Metrolink adds bike cars!

As many of you know, Metro has been working to increase space for cyclists on its subway and light rail cars — and will be taking out a few seats here and there to help.

Metrolink is getting in the act, too — and vastly increasing room for bikes on two rail cars on the Inland Empire line. If cyclists respond, Metrolink says it’s prepared to add 10 more bike cars to its fleet.

Here’s the news release:

As part of a pilot program, Metrolink will introduce its first two “bicycle cars,” passenger railcars outfitted with space for at least 18 bicycles, instead of two slots like Metrolink’s other railcars. The agency hopes this will encourage more bicyclists to take the train to their destination.

To accommodate the additional bicycles, Metrolink crews removed 29 passenger seats on the bottom level of one of its railcars that traditionally seats up to 149 people.

“We hope to attract bicyclists whose public transportation options may be limited by available storage space,” said Metrolink CEO John Fenton. “We are committed to growing our ridership; to do that, we have to modify the type of services we offer.”

Metrolink used in-house resources to design and retrofit existing cars with additional storage for bicycles. The agency coordinated with bicycle advocates on the design, which was ultimately approved by the Federal Railroad Administration.

Initially, Metrolink’s “bicycle cars” will debut on the Inland-Empire line weekend beach trains, where the demand is highest for additional bicycle storage space. Bicycle cars can be identified by yellow decals located on the outside of the rail car.

Metrolink is prepared to add up to 10 additional “bicycle cars” to its fleet, depending on the success of the pilot program.


Metrolink is Southern California’s regional commuter rail service in its 19th year of operations. The Southern California Regional Rail Authority (SCRRA), a joint powers authority made up of an 11-member board representing the transportation commissions of Los Angeles, Orange, Riverside, San Bernardino and Ventura counties, governs the service. Metrolink operates over seven routes through a six-county, 512 route-mile network.

26 replies

  1. Also, what about stops where the train stops for only moments? Will they give you enough time to get to the bike car to retrieve your bike or do you risk the train taking off with your bike?


  2. @Steve Hymon thanks for the info. It’s always good to hear from the people at the head of these agencies getting out there. I know Metrolink is not Metro but they should do what Metro has done with social media including blogging like the source. I’m always happy to see metrolink posts here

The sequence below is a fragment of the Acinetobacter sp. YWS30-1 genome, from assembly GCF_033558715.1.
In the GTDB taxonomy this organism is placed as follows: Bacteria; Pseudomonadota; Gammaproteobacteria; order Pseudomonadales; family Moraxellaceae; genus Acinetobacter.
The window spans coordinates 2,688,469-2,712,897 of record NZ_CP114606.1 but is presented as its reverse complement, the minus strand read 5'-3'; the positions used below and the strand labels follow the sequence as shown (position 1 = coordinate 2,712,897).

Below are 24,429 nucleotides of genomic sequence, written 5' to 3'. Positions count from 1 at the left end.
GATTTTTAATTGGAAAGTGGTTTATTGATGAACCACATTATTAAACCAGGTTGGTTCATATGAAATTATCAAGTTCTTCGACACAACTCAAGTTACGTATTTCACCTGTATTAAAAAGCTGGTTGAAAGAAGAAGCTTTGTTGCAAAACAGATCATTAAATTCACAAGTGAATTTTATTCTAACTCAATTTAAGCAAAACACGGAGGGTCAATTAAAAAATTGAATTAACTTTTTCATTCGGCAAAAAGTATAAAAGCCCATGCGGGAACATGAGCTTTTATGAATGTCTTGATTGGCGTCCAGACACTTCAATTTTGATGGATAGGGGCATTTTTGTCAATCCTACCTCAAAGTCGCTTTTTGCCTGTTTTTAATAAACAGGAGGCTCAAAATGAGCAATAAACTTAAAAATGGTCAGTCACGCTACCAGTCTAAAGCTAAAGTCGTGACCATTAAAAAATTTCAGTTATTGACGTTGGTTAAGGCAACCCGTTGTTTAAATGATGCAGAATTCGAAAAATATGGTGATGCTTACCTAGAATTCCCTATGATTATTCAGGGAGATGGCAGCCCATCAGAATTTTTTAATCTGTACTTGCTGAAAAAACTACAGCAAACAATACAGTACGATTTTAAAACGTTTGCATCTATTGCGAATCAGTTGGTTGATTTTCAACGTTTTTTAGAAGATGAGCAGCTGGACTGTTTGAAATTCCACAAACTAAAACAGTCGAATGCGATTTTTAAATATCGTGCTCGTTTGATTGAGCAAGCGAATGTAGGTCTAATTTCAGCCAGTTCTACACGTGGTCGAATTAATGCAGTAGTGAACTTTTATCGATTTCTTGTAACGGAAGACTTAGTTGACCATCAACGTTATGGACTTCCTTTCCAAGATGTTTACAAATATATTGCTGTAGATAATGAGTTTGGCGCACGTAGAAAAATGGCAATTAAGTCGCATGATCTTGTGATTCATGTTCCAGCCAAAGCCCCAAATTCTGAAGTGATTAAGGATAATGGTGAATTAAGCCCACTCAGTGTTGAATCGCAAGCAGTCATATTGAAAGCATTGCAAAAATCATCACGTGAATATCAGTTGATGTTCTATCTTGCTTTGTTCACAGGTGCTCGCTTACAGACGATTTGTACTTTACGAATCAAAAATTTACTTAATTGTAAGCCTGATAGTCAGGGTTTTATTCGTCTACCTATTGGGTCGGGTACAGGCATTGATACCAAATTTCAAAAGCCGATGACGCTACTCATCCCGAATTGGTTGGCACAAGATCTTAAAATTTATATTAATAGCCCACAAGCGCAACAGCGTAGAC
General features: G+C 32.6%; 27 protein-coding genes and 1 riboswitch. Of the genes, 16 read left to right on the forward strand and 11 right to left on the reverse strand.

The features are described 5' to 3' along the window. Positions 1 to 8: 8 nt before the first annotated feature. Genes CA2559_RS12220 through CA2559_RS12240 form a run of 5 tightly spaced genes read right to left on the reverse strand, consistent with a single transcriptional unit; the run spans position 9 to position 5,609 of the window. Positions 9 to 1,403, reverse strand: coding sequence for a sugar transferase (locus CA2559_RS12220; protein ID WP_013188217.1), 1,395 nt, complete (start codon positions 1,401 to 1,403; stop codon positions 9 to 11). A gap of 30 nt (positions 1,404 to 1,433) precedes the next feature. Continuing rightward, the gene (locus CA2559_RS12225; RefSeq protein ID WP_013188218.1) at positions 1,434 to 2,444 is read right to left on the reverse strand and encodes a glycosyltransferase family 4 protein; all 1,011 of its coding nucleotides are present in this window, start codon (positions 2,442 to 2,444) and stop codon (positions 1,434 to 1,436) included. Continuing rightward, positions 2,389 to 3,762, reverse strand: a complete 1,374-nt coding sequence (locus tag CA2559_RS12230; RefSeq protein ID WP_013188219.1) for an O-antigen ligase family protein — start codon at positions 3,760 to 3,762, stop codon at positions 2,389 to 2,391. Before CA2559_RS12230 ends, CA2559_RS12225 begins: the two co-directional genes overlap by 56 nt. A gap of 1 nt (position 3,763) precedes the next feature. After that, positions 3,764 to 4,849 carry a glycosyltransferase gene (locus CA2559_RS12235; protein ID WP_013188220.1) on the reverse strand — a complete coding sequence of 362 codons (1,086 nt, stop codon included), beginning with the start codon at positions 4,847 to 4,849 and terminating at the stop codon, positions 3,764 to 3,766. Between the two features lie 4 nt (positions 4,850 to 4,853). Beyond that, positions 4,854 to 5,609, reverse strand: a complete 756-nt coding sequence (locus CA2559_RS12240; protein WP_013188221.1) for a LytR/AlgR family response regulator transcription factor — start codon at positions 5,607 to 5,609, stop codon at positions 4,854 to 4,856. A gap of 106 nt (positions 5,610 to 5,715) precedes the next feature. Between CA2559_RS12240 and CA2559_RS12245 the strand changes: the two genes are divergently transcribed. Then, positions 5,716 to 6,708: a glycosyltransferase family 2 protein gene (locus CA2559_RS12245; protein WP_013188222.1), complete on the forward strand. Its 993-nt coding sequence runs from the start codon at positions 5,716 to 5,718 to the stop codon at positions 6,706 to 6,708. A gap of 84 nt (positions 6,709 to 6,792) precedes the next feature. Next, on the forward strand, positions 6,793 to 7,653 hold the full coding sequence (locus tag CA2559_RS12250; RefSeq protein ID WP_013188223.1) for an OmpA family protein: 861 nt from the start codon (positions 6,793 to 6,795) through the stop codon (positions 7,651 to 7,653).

@conner yes! The time has come to recognize that Metrolink is no longer “peak commuter” service anymore and is going to have to grow into a Caltrain or Metra type role. The main thing I see holding this back though are the private railroad operators and the funding. While 30 minute headways and late night service is much needed the prices already are pretty steep. So it’s hard to find a way to accomplish this without pricing out much of the ridership.


  3. @Michele Chavez – All stops on Metrolink are announced a minute or so in advance, I’m assuming you would go downstairs, unlock your bike, and wait by the door before you get to the station just like the current bike riders do.


  4. @Gary – Thanks. I guess I didn’t think that through very well. I was assuming that the car was dedicated to bikes and that I’d be seated in another car.

    If this works out and they add bike cars to the Antelope Valley Line, this should work out great for getting a whole group of us to CicLAvia.


  5. Wow, I can’t believe this. This means more seating lost for passengers that ride Metrolink Rail because of these “bikers” that begs so much for everything. This is a fact.

    I can’t believe Metro is removing a few seats from the subway and light-rail just to increase bike space. How unfair.

    I’m so tired of this “bike-mentality” going on mass transit, it’s ruining everything.

    These bikes racks and compartments are worst hing to mass transit.

    Another reason why I hate socialism.

    This what I think. Rather you agree or disagree with me, I’m not changing my opinion. I’m stand up for riders that don’t use bikes and are tired of seeing seats being lost due to bikers.

    The bikers you be happy they can bring their bikes onto the train but there no need for increases space because this means more seating lost and it’s unfair for regular riders.

    Is there any way to increase space without losing the seats?


  6. betterfuture, Metrolink is taking cars slated to be retired, then overhauling them and converting the lower level to bicycle space, and adding them to the trains. This means there’s actually a net INCREASE in seats as they are adding a sixth car to what would normally be five car trains. In doing so they are also saving some cars from the scrap heap.


  7. Security wise, I’d prefer keeping my bike in site. It is awkward standing duration of trip with bike though. Sitting with bike gets in the way of other commuters and can be safety risk. Is a bike corral option that can both maximize bike storage space and provide ease of access?


  8. By the way – I like idea of bike-friendly trains and look forward to solutions that work for byclists and those who aren’t.